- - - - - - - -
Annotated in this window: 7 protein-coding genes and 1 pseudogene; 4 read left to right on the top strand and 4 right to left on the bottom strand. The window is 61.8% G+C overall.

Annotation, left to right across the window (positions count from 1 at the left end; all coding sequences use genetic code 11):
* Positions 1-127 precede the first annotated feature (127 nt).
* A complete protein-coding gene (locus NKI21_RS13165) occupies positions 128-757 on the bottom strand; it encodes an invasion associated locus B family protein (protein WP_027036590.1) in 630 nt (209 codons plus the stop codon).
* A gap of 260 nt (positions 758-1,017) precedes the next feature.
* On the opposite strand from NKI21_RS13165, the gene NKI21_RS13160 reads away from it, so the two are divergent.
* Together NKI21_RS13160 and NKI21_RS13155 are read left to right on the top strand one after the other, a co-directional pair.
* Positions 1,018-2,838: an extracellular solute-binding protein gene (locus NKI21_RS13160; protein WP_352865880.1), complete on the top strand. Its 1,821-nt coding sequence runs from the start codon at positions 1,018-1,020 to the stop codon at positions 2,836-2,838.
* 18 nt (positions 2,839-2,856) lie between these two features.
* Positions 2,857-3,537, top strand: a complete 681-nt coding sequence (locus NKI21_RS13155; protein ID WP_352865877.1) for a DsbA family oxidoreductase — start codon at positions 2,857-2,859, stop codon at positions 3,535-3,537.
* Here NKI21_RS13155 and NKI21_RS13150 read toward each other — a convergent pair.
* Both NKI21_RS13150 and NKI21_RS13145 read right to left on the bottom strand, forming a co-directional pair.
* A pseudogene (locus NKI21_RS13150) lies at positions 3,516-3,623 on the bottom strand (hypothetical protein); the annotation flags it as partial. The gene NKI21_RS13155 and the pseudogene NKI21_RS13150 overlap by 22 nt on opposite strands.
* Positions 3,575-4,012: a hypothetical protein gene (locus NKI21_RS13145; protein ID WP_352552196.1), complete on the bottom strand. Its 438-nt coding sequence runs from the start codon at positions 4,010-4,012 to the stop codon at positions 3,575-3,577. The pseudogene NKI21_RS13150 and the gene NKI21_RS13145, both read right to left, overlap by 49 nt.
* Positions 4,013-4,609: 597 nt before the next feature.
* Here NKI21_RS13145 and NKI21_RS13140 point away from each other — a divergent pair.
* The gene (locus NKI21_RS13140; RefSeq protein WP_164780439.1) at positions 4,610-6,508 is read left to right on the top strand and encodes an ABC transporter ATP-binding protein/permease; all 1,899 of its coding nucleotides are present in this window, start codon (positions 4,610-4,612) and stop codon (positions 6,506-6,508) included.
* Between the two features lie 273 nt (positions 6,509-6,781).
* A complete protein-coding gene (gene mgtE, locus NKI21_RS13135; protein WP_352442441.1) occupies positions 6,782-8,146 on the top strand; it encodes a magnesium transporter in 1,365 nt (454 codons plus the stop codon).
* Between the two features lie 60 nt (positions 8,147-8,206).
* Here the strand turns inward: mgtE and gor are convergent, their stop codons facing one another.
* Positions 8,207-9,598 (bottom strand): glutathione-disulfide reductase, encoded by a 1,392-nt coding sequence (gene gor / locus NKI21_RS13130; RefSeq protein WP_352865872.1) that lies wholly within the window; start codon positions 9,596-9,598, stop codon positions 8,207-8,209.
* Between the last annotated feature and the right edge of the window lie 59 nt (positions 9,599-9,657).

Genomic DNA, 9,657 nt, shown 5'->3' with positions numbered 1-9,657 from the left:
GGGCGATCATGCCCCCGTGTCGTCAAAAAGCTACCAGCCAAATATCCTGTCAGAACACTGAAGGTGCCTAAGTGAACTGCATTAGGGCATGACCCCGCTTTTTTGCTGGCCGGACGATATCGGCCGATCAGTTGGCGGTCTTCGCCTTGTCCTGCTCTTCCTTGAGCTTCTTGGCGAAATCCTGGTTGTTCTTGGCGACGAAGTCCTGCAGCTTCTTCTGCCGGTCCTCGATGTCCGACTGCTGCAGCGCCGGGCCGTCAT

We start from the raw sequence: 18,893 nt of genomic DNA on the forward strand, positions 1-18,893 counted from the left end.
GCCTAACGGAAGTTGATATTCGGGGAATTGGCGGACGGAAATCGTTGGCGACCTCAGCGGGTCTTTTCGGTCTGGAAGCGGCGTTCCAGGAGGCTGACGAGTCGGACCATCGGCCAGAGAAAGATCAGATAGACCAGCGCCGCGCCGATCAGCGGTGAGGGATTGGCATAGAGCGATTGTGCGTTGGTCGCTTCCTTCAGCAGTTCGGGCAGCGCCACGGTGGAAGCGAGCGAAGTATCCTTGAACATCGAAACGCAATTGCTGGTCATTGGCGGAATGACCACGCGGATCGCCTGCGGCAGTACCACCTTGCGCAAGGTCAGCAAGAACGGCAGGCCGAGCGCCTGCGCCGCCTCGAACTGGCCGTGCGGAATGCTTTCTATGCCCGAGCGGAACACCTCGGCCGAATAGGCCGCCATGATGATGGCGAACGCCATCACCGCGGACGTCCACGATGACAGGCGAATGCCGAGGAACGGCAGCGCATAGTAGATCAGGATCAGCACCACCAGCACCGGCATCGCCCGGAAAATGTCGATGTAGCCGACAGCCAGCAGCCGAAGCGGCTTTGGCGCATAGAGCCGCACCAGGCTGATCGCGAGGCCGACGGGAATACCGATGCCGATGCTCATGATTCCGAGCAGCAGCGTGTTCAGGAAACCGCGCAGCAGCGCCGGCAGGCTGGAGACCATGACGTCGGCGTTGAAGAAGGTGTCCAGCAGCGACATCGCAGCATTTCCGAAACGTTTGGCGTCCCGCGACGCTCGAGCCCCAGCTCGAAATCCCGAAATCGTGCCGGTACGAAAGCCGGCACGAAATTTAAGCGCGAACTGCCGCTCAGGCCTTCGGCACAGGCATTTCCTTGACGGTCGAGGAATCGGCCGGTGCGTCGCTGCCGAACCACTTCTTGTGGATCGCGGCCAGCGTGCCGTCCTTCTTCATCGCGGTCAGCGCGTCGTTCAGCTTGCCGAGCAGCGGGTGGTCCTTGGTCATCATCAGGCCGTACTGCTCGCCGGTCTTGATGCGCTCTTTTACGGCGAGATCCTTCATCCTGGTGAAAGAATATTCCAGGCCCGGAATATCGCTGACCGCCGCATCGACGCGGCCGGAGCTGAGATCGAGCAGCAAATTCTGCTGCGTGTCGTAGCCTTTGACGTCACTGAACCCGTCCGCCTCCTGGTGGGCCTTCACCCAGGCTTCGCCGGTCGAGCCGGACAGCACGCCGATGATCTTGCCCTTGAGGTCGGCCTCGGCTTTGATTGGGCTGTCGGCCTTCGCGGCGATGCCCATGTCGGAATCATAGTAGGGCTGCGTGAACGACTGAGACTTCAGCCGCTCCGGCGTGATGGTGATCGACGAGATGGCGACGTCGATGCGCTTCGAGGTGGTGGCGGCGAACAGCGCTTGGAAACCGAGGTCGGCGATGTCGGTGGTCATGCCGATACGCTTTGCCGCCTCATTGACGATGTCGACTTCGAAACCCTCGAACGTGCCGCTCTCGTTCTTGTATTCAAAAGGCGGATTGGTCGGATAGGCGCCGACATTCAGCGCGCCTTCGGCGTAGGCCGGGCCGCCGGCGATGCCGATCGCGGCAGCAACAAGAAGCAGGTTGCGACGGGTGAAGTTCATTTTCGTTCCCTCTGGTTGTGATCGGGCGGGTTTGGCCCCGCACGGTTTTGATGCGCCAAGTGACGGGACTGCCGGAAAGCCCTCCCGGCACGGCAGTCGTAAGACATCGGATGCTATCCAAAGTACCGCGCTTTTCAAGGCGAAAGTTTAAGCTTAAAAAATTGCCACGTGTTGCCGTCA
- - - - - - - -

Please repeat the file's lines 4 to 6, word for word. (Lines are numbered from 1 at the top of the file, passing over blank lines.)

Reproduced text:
* A complete protein-coding gene (locus NKI21_RS13165) occupies positions 128-757 on the bottom strand; it encodes an invasion associated locus B family protein (protein WP_027036590.1) in 630 nt (209 codons plus the stop codon).
* A gap of 260 nt (positions 758-1,017) precedes the next feature.
* On the opposite strand from NKI21_RS13165, the gene NKI21_RS13160 reads away from it, so the two are divergent.